In October, a Portland-based dance-rock band called The Slants, which has a huge Asian-American fanbase and is made up entirely of Asian-American musicians, duked it out with the US Patent and Trademark Office in a federal circuit court. It wasn’t the first time and it won’t be the last — The Slants have been trying to trademark their name since 2009, but the USPTO has refused on the grounds that it’s “scandalous” and derogatory. Bassist Simon Tam says that this read on the word is itself racist, as a slant can be many things:
“In fact, the implication is that if we weren’t Asian, there wouldn’t be any problems because people wouldn’t associate our name with an obscure racial slur… And while it’s true that the people in the band can be identified by a band’s name, it doesn’t necessarily mean that the members literally embody the name of the band. No one thinks ‘The Rolling Stones‘ are literal masses of undulating rock or that ‘Led Zeppelin‘ is a metallic reincarnation of the Hindenburg blimp.”
Even if they agreed with the USPTO’s specific definition of the word, they should still have a case. Reclamation is a powerful, legitimate, and increasingy visible way for a community to deal with oppression, and the patent office seems confused about when and where it applies this argument. The band lost their October case, but will likely appeal it — keep an eye on their Facebook page for updates. And for more background about slurs, reclamation, and US patents, feel free to check out this earlier More Than Words about Dykes On Bikes, who eventually won a similar battle.
In November, Miami Dolphin Richie Incognito, who is white, was suspended indefinitely after using what is widely regarded as the #1 worst racial slur. Over the next couple of weeks, several other people of varying races also used this word, sparking what Ta-Nehisi Coates described as “a fairly regular ritual debate” over who is allowed to say it. Coates’s essay was the best thing to come out of all this and I’m going to link it and NOT excerpt it so that you read the whole thing. Here it is.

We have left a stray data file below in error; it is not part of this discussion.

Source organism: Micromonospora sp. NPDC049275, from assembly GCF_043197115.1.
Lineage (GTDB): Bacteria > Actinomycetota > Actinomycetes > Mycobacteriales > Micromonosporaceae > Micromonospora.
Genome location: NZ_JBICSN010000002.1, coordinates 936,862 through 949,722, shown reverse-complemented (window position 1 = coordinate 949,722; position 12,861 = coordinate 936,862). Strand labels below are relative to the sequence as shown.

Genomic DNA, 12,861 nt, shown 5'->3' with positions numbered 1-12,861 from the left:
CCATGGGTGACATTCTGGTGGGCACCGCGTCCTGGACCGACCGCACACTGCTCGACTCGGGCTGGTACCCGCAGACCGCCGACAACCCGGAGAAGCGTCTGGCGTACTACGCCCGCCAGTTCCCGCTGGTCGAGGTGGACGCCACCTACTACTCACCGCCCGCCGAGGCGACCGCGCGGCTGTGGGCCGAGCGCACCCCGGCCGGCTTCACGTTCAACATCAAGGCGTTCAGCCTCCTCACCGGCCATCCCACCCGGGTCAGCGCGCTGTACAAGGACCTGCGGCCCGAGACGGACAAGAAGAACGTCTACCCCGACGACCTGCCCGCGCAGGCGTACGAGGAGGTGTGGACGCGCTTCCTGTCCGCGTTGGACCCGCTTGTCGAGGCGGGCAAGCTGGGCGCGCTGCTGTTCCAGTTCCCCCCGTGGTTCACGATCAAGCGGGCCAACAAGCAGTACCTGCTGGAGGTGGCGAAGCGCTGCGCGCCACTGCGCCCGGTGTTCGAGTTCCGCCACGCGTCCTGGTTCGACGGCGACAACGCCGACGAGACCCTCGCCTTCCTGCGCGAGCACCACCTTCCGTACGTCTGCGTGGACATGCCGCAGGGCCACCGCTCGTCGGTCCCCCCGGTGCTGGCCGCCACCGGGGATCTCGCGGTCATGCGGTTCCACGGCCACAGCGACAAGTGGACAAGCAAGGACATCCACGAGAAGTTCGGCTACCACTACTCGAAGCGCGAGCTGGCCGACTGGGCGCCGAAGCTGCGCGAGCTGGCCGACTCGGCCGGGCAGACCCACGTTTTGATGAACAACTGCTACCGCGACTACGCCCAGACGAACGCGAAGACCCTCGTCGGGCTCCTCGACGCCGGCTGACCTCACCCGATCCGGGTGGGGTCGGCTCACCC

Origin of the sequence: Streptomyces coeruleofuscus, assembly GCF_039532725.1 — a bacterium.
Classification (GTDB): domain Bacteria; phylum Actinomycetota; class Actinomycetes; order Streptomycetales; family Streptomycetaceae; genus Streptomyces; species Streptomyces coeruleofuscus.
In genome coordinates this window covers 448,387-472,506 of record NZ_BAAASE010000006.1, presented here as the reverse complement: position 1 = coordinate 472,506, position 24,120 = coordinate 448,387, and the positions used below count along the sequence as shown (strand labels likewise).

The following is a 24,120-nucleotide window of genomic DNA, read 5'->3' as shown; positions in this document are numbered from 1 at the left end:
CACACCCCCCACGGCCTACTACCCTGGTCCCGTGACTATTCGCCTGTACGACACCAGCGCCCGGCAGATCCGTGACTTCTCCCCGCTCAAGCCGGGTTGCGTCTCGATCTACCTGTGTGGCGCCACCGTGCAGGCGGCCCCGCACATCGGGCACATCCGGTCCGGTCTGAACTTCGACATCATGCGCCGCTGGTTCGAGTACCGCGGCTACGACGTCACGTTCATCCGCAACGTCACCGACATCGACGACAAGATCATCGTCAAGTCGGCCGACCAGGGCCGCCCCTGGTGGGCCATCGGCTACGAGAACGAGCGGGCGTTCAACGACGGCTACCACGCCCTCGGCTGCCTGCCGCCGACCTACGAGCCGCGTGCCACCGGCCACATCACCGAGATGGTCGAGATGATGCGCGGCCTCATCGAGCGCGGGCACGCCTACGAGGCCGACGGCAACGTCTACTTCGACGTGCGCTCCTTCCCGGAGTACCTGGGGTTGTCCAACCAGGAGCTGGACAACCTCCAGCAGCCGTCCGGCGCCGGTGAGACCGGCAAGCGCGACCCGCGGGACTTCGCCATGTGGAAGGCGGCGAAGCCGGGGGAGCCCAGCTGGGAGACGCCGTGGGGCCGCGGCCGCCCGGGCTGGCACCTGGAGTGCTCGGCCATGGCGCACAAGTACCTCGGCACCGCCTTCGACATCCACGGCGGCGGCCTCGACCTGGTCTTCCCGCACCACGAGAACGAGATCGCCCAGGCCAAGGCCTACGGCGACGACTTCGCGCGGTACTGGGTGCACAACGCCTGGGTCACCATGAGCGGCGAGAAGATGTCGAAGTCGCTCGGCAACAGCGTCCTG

It’s now December, and still the words come flying thick and fast and show no sign of stopping. So many terrible, wonderful words! On the terrible side, we have “affluenza,” a word that means something along the lines of “what happens when you’re so rich that you no longer care about anything real.” The word has been invented many times, most recently by a sociologist in 2001 in order to describe a scary phenomenon, and also to sell books. This month, it was invoked by an expert witness who testified during the trial of a teenager from a very wealthy family who killed four people while driving drunk. The teenager was sent to a treatment facility instead of jail. While this idea — that being cushioned from consequences your whole life can seriously mess with your sense of humanity — probably has something to it, it’s probably best not to treat affluenza by continuing to cushion its “sufferers” from consequences on an institutional level. At least everyone’s baffled reactions have quickly given the word the satirical bent it should have had from the beginning.
In better news, earlier this month marked the first-ever White House summit on drug policy reform, during which psychiatrist and recovery research expert John Kelly urged policymakers to rethink the way they talk about the people they are supposed to be helping. “The rhetoric and language of ‘the war on drugs’ talks about ‘abuse’ and ‘abusers,’” Kelly explained. “The new movement, toward smarter criminal justice and a more public health approach, needs to look at it as a medical condition and talk about it as ‘substance use disorder,’ which is more accurate medical terminology.”
Disease terminology for actual diseases! It’s so crazy it just might work. I look forward to finding out in 2014.
This has been the twenty-seventh installment of More Than Words, where I take queer words of all sorts and smash them apart and see what makes them tick. Every week I dissect a different word, trying to figure out where it came from, how it has evolved, where it might be going, and what it all means. It’s like reading the dictionary through a prism. Feel free to send word suggestions to firstname.lastname@example.org.
Header by Rory Midhani